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     Volume 4 Issue 55 | July 22, 2005 |

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Dhaka Diary

A Shoe that Fits
The Same Problem but Different Context

Since my feet were too big (according to Bangladeshi standards) like EK, Banani (SWM, July 8), finding shoes that fit became a serious problem soon after I passed my SSC examination. All my shoes and sandals were perennially fashionable (?), run-of-the mill Bata since it was the only brand that had my size. After I came to BUET, I used to visit Elephant Road with the hope of finding a more fashionable pair of shoes or sandals. In some stores, even before I told the sales people my size they would say "Na Bhai, apner size nai." Thus I continued with Bata for the next six years or so. After I came to the United States, my shoe-size problem was "solved." Well, only temporarily! When I was a student here, I used to buy inexpensive shoes from a chain store famous for fair-priced footwear. However, when I started my teaching job at a big university, I needed good shoes because the students tend to check me out from head to toe. Foreign-born instructors still draw curious looks in America's conservative heartland. My shoe problem resurfaced! Good leather shoes are relatively expensive in the US. So I often look for price mark down on shoes. But my shoe size is "average" American size and "that" pair is always missing from the items that are on sale! Finally I resorted to the much-hated (from the bitter experience of post-liberation war Bangladesh) practice of "hoarding!" Whenever I find my-size shoes on sale, I buy several pairs for the future. My wife tries to resist (unsuccessfully) my practice since she is afraid (rightfully) that those "hoarded" shoes will be out of fashion by the time I wear them! Once I saw a TV drama about a Laotian refugee family in the US who would secretly store perishable food items from their host because they had the "fear" in their subconscious mind that food would run out! I'm still "hoarding" shoes out of "fear" that my size will no longer be there!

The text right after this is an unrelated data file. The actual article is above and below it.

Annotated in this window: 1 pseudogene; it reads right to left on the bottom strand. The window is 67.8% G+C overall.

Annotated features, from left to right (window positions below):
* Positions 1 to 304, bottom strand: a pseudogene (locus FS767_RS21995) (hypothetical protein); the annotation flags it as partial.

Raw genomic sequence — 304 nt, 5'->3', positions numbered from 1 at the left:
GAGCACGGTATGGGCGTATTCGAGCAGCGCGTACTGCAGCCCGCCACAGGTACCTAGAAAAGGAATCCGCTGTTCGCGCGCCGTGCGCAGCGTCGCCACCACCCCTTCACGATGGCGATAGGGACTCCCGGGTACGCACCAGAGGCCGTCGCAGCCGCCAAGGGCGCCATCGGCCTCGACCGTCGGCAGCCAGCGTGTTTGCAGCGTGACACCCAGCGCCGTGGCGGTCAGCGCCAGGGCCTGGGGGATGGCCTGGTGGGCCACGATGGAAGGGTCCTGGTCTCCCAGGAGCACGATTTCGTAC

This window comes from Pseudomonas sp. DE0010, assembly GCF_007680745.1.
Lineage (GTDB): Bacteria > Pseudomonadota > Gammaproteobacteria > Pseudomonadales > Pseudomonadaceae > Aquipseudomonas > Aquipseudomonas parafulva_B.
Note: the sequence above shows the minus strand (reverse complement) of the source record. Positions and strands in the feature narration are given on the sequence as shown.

MH Kansas, USA.

My Prizer
It was the year 2001, when I was in class 8. There was an announcement of a National Essay Writing Competition on Nutrition of Bangladeshi children. I decided to participate, even though it was right before my first term examinations. During the exams, one of my teachers informed me gleefully that I had secured the second place in the essay writing competition and that I would receive my prize via courier. I was thrilled and told my family and friends about it.
It has been four years since the fortunate moment, and I still have not received my parcel. I sometimes sit and wonder for hours about the postal system in our country.
Jafrin Jahed Jiti VNC

Chittagong Diary

The sugarcane secret
A few days ago, on my way home, I saw a man selling sugarcane juice in front of a school. I thought of giving it a try since a lot of students were having it. However, what horrified me was how he made the juice. The man had a water bucket that he was using to wash the glasses and the grinder. He was using that same water to wash the canes and sometimes to make the canes thoroughly wet to get more juice out of it. The juice turned black because of the water. I saw some kids drinking this nauseating liquor to their satisfaction. This is a situation in every school that deserves some attention and proper action by the school authorities.

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